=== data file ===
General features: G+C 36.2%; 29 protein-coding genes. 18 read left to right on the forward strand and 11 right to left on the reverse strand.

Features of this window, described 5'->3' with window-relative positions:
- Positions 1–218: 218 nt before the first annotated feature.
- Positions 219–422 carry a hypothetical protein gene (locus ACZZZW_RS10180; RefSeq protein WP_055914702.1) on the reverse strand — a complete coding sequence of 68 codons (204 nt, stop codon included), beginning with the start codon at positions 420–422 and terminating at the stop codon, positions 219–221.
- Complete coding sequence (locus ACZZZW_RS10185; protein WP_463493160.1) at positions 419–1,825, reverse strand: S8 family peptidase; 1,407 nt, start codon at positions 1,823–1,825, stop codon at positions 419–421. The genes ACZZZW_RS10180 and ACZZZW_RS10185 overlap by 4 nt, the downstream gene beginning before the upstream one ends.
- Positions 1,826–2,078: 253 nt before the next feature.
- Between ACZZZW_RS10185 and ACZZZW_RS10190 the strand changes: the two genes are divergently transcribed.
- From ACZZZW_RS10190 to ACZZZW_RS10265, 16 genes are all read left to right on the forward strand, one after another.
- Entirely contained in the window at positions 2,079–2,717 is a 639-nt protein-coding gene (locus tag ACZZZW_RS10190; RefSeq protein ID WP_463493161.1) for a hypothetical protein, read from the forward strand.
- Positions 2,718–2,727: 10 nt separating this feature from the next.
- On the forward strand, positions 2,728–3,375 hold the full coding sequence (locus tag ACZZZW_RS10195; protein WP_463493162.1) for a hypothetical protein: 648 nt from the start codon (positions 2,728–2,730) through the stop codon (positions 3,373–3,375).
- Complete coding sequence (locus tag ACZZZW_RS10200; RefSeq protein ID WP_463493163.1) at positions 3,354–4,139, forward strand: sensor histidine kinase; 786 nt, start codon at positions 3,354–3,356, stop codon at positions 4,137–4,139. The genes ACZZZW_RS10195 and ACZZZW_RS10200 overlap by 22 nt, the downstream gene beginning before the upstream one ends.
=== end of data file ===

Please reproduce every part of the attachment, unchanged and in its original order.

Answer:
General features: G+C 36.2%; 29 protein-coding genes. 18 read left to right on the forward strand and 11 right to left on the reverse strand.

Features of this window, described 5'->3' with window-relative positions:
- Positions 1–218: 218 nt before the first annotated feature.
- Positions 219–422 carry a hypothetical protein gene (locus ACZZZW_RS10180; RefSeq protein WP_055914702.1) on the reverse strand — a complete coding sequence of 68 codons (204 nt, stop codon included), beginning with the start codon at positions 420–422 and terminating at the stop codon, positions 219–221.
- Complete coding sequence (locus ACZZZW_RS10185; protein WP_463493160.1) at positions 419–1,825, reverse strand: S8 family peptidase; 1,407 nt, start codon at positions 1,823–1,825, stop codon at positions 419–421. The genes ACZZZW_RS10180 and ACZZZW_RS10185 overlap by 4 nt, the downstream gene beginning before the upstream one ends.
- Positions 1,826–2,078: 253 nt before the next feature.
- Between ACZZZW_RS10185 and ACZZZW_RS10190 the strand changes: the two genes are divergently transcribed.
- From ACZZZW_RS10190 to ACZZZW_RS10265, 16 genes are all read left to right on the forward strand, one after another.
- Entirely contained in the window at positions 2,079–2,717 is a 639-nt protein-coding gene (locus tag ACZZZW_RS10190; RefSeq protein ID WP_463493161.1) for a hypothetical protein, read from the forward strand.
- Positions 2,718–2,727: 10 nt separating this feature from the next.
- On the forward strand, positions 2,728–3,375 hold the full coding sequence (locus tag ACZZZW_RS10195; protein WP_463493162.1) for a hypothetical protein: 648 nt from the start codon (positions 2,728–2,730) through the stop codon (positions 3,373–3,375).
- Complete coding sequence (locus tag ACZZZW_RS10200; RefSeq protein ID WP_463493163.1) at positions 3,354–4,139, forward strand: sensor histidine kinase; 786 nt, start codon at positions 3,354–3,356, stop codon at positions 4,137–4,139. The genes ACZZZW_RS10195 and ACZZZW_RS10200 overlap by 22 nt, the downstream gene beginning before the upstream one ends.